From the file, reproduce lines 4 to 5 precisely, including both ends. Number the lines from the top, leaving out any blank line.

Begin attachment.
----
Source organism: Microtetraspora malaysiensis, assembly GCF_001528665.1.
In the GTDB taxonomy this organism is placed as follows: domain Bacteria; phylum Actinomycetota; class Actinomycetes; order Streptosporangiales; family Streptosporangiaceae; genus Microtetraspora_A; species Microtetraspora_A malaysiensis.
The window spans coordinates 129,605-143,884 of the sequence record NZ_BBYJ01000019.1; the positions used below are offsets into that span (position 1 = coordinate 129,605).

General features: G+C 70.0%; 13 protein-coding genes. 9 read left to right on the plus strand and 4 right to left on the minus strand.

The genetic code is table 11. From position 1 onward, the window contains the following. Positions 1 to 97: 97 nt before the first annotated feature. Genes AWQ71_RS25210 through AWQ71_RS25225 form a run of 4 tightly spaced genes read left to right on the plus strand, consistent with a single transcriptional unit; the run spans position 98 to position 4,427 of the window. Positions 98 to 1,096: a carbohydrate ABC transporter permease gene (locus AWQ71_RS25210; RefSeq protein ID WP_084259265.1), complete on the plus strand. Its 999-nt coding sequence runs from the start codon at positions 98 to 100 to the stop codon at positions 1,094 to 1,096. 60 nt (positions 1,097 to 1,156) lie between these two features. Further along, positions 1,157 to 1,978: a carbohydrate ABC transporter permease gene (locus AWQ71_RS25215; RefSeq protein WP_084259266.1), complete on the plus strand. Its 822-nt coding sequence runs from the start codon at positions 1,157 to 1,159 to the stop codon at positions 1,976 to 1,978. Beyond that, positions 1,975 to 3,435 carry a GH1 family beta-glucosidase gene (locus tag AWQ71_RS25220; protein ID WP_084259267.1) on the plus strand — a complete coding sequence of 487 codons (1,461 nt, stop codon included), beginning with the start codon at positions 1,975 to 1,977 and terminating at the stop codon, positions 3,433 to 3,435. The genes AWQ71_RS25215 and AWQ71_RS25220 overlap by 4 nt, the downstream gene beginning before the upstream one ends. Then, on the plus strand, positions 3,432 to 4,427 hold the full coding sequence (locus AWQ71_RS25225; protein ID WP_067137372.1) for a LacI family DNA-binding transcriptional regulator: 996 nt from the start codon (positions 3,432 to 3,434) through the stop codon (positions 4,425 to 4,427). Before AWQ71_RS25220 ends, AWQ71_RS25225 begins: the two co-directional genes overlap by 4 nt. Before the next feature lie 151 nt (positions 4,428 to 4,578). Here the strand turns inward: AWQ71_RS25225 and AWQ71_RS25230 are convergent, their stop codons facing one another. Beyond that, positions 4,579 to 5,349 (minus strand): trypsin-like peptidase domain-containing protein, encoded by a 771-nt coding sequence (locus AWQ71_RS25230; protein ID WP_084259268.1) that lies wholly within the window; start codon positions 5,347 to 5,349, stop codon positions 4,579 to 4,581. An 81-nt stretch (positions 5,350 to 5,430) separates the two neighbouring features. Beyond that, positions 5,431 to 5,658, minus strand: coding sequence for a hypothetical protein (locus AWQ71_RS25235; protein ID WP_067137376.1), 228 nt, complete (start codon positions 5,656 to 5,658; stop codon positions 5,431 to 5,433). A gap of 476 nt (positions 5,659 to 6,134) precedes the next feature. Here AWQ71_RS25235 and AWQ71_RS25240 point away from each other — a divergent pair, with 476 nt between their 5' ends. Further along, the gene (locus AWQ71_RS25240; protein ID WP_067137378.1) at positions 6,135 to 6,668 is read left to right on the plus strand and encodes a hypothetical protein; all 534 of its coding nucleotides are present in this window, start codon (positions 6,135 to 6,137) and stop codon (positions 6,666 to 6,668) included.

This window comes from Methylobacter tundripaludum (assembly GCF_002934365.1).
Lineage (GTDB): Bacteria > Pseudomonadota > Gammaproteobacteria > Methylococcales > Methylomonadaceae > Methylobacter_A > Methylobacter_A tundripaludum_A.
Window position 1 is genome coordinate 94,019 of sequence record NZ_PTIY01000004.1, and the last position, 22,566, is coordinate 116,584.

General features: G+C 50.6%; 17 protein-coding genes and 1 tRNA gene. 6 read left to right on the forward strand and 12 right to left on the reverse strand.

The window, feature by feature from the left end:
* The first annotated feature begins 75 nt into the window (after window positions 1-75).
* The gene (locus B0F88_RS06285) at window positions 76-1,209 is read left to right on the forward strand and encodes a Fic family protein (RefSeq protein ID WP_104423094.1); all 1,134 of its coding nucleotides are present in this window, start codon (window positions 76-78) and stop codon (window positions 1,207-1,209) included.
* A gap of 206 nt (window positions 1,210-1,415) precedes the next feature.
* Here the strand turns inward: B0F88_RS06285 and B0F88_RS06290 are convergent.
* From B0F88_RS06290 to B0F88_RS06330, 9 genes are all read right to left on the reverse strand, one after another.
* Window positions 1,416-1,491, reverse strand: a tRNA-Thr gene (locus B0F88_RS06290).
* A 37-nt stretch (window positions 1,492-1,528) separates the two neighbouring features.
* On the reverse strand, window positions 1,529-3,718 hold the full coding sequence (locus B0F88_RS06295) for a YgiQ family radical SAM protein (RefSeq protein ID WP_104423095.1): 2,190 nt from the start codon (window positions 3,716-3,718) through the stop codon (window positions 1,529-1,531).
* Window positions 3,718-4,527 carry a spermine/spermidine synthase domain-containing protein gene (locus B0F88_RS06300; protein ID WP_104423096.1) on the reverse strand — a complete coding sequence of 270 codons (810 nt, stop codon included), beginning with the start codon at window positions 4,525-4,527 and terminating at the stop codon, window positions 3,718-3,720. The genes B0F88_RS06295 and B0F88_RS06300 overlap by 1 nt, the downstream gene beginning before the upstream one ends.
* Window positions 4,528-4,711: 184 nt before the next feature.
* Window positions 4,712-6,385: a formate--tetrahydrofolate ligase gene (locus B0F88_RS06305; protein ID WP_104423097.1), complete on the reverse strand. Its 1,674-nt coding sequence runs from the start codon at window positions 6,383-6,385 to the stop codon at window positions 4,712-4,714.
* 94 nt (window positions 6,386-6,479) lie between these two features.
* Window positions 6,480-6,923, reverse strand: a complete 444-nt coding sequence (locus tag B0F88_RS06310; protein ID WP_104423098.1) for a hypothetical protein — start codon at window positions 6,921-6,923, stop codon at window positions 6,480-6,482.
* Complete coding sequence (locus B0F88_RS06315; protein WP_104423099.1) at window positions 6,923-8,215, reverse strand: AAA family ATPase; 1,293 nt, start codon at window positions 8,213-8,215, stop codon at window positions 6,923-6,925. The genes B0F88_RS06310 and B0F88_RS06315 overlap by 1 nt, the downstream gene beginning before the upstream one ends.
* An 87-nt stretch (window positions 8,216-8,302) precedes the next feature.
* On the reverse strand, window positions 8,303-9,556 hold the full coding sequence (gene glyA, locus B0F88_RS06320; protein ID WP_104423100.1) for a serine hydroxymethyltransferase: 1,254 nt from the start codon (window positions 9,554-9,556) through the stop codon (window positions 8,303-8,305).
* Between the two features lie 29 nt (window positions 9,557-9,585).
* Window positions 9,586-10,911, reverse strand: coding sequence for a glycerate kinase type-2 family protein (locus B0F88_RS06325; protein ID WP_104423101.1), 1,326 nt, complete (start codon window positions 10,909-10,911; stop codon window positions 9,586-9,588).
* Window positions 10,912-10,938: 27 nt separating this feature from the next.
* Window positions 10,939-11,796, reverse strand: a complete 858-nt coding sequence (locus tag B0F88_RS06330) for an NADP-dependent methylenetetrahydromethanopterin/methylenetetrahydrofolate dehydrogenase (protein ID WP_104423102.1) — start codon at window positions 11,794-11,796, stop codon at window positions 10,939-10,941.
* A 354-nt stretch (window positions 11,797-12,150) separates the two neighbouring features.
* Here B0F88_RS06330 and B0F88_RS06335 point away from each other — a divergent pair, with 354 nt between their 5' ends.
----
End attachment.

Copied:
General features: G+C 70.0%; 13 protein-coding genes. 9 read left to right on the plus strand and 4 right to left on the minus strand.

The genetic code is table 11. From position 1 onward, the window contains the following. Positions 1 to 97: 97 nt before the first annotated feature. Genes AWQ71_RS25210 through AWQ71_RS25225 form a run of 4 tightly spaced genes read left to right on the plus strand, consistent with a single transcriptional unit; the run spans position 98 to position 4,427 of the window. Positions 98 to 1,096: a carbohydrate ABC transporter permease gene (locus AWQ71_RS25210; RefSeq protein ID WP_084259265.1), complete on the plus strand. Its 999-nt coding sequence runs from the start codon at positions 98 to 100 to the stop codon at positions 1,094 to 1,096. 60 nt (positions 1,097 to 1,156) lie between these two features. Further along, positions 1,157 to 1,978: a carbohydrate ABC transporter permease gene (locus AWQ71_RS25215; RefSeq protein WP_084259266.1), complete on the plus strand. Its 822-nt coding sequence runs from the start codon at positions 1,157 to 1,159 to the stop codon at positions 1,976 to 1,978. Beyond that, positions 1,975 to 3,435 carry a GH1 family beta-glucosidase gene (locus tag AWQ71_RS25220; protein ID WP_084259267.1) on the plus strand — a complete coding sequence of 487 codons (1,461 nt, stop codon included), beginning with the start codon at positions 1,975 to 1,977 and terminating at the stop codon, positions 3,433 to 3,435. The genes AWQ71_RS25215 and AWQ71_RS25220 overlap by 4 nt, the downstream gene beginning before the upstream one ends. Then, on the plus strand, positions 3,432 to 4,427 hold the full coding sequence (locus AWQ71_RS25225; protein ID WP_067137372.1) for a LacI family DNA-binding transcriptional regulator: 996 nt from the start codon (positions 3,432 to 3,434) through the stop codon (positions 4,425 to 4,427). Before AWQ71_RS25220 ends, AWQ71_RS25225 begins: the two co-directional genes overlap by 4 nt. Before the next feature lie 151 nt (positions 4,428 to 4,578). Here the strand turns inward: AWQ71_RS25225 and AWQ71_RS25230 are convergent, their stop codons facing one another. Beyond that, positions 4,579 to 5,349 (minus strand): trypsin-like peptidase domain-containing protein, encoded by a 771-nt coding sequence (locus AWQ71_RS25230; protein ID WP_084259268.1) that lies wholly within the window; start codon positions 5,347 to 5,349, stop codon positions 4,579 to 4,581. An 81-nt stretch (positions 5,350 to 5,430) separates the two neighbouring features. Beyond that, positions 5,431 to 5,658, minus strand: coding sequence for a hypothetical protein (locus AWQ71_RS25235; protein ID WP_067137376.1), 228 nt, complete (start codon positions 5,656 to 5,658; stop codon positions 5,431 to 5,433). A gap of 476 nt (positions 5,659 to 6,134) precedes the next feature. Here AWQ71_RS25235 and AWQ71_RS25240 point away from each other — a divergent pair, with 476 nt between their 5' ends. Further along, the gene (locus AWQ71_RS25240; protein ID WP_067137378.1) at positions 6,135 to 6,668 is read left to right on the plus strand and encodes a hypothetical protein; all 534 of its coding nucleotides are present in this window, start codon (positions 6,135 to 6,137) and stop codon (positions 6,666 to 6,668) included.